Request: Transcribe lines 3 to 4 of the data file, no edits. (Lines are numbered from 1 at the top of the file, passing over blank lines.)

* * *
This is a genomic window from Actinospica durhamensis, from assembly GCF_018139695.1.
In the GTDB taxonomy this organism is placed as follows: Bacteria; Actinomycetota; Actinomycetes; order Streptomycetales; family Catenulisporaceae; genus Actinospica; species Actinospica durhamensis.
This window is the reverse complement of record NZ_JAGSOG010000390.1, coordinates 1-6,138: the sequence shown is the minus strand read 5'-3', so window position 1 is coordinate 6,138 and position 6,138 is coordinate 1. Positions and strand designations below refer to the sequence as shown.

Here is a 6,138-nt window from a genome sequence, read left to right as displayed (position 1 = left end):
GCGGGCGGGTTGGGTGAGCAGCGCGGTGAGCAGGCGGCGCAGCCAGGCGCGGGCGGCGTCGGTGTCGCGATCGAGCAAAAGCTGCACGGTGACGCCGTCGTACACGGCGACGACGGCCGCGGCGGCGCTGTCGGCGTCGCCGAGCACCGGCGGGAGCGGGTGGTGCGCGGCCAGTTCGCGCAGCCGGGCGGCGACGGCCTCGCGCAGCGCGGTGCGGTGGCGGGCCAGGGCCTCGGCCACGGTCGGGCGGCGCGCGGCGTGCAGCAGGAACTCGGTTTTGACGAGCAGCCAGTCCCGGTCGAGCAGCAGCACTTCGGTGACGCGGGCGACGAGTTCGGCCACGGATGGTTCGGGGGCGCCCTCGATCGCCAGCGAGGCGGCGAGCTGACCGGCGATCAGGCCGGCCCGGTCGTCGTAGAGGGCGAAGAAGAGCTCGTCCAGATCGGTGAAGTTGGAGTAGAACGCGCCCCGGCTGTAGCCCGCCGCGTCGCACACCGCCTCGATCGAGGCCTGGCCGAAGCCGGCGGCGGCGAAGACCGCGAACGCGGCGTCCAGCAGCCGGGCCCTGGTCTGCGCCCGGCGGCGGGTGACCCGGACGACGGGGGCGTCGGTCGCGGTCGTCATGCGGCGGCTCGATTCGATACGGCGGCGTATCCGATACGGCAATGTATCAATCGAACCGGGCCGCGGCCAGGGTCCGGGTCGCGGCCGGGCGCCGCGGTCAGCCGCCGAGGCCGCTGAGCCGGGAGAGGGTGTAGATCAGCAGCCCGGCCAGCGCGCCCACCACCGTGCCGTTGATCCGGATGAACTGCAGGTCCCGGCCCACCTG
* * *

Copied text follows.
This window is the reverse complement of record NZ_JAGSOG010000390.1, coordinates 1-6,138: the sequence shown is the minus strand read 5'-3', so window position 1 is coordinate 6,138 and position 6,138 is coordinate 1. Positions and strand designations below refer to the sequence as shown.

Here is a 6,138-nt window from a genome sequence, read left to right as displayed (position 1 = left end):